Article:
When not tying women up in corsets I do website development. It has its ups and downs. Last month I caught someone trying to hack a clients website. It wasn't a clever attack. But it puts you into full on combat mode. It gets you going 900 miles an hour. Because things happen very quickly online. A lot of damage can be done in a very short time and it can take a LONG time to fix it.
An hour ago I sat down to check my email and noticed that godaddy said I changed a domain name server for a client. I've been offline all day. Alarm bells start going off. No other domain names seem to have been touched, but that might just mean that someone is right in the middle of fucking with my life and the livelihood of my clients.
I fire up my godaddy admin. If they made a change, they might have my password. Change it. I bring up an online chat with my webhosts. Do they know who this new nameserver is? Have they changed hosting providers? No. That's bad. That leaves the client making changes but he doesn't have access. Is he pissed off? Did he contact godaddy directly? I fire up Outlook and get ready to bite the bullet. Once I contact him and let him know there's a problem, it will likely make him nervous. I look like a moron and at best he looses confidence in me.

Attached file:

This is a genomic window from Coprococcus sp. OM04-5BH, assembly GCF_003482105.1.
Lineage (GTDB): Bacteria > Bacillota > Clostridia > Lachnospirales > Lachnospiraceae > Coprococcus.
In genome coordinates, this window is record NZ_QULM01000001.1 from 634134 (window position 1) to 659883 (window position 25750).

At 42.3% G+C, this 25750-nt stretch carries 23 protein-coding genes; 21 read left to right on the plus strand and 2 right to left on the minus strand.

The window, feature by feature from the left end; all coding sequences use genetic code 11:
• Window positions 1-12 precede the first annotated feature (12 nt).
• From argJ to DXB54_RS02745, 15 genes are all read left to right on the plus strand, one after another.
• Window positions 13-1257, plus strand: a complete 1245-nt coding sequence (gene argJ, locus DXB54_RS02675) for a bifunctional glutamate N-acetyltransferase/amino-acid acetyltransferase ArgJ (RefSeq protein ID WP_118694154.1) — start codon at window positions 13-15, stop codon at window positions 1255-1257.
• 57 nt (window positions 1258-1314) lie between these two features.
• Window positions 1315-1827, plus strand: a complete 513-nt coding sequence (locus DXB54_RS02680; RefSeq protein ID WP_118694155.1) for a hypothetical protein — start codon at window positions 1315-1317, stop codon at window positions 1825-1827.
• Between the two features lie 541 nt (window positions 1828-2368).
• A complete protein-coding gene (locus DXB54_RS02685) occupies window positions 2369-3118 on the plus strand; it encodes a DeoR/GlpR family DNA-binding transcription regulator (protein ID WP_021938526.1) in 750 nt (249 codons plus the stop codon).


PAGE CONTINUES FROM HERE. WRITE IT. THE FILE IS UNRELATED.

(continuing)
Then I take a closer look at the email. The domain name is CLOSE but isn't exact. It's the plural version of my clients site. I check godaddy. I never registered that name. A quick whois check shows someone I don't know and he got the name years ago.
I sit back and think. Then I close the email I was going to write to the client. Godaddy fucked up. This email was supposed to go to someone else. How did that happen? Isn't this process automated? I call godaddy just to double check and they have me forward them the email. They say everything is fine.
There is no crisis. No one is messing with anything. I take my hand off the Big Red Button and take a deep breath. Technology. Ain't is grand?